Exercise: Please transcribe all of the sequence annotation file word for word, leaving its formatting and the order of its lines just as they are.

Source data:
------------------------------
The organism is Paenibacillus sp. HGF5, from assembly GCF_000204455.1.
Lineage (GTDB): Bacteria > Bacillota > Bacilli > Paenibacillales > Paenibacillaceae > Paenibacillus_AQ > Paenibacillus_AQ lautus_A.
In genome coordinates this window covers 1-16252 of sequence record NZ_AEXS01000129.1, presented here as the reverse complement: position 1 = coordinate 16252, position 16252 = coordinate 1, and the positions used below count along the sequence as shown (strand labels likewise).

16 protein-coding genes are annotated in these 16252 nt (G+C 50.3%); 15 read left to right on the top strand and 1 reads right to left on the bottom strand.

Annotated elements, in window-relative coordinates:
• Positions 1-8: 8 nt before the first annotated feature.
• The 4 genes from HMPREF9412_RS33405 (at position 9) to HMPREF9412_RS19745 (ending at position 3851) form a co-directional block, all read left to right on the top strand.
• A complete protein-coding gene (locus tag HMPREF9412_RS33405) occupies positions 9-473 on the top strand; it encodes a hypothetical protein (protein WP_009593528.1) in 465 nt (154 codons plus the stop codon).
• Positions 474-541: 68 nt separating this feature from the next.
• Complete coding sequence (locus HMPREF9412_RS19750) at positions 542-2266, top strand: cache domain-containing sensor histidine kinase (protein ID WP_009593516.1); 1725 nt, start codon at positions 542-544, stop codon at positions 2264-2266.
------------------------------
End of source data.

The organism is Paenibacillus sp. HGF5, from assembly GCF_000204455.1.
Lineage (GTDB): Bacteria > Bacillota > Bacilli > Paenibacillales > Paenibacillaceae > Paenibacillus_AQ > Paenibacillus_AQ lautus_A.
In genome coordinates this window covers 1-16252 of sequence record NZ_AEXS01000129.1, presented here as the reverse complement: position 1 = coordinate 16252, position 16252 = coordinate 1, and the positions used below count along the sequence as shown (strand labels likewise).

16 protein-coding genes are annotated in these 16252 nt (G+C 50.3%); 15 read left to right on the top strand and 1 reads right to left on the bottom strand.

Annotated elements, in window-relative coordinates:
• Positions 1-8: 8 nt before the first annotated feature.
• The 4 genes from HMPREF9412_RS33405 (at position 9) to HMPREF9412_RS19745 (ending at position 3851) form a co-directional block, all read left to right on the top strand.
• A complete protein-coding gene (locus tag HMPREF9412_RS33405) occupies positions 9-473 on the top strand; it encodes a hypothetical protein (protein WP_009593528.1) in 465 nt (154 codons plus the stop codon).
• Positions 474-541: 68 nt separating this feature from the next.
• Complete coding sequence (locus HMPREF9412_RS19750) at positions 542-2266, top strand: cache domain-containing sensor histidine kinase (protein ID WP_009593516.1); 1725 nt, start codon at positions 542-544, stop codon at positions 2264-2266.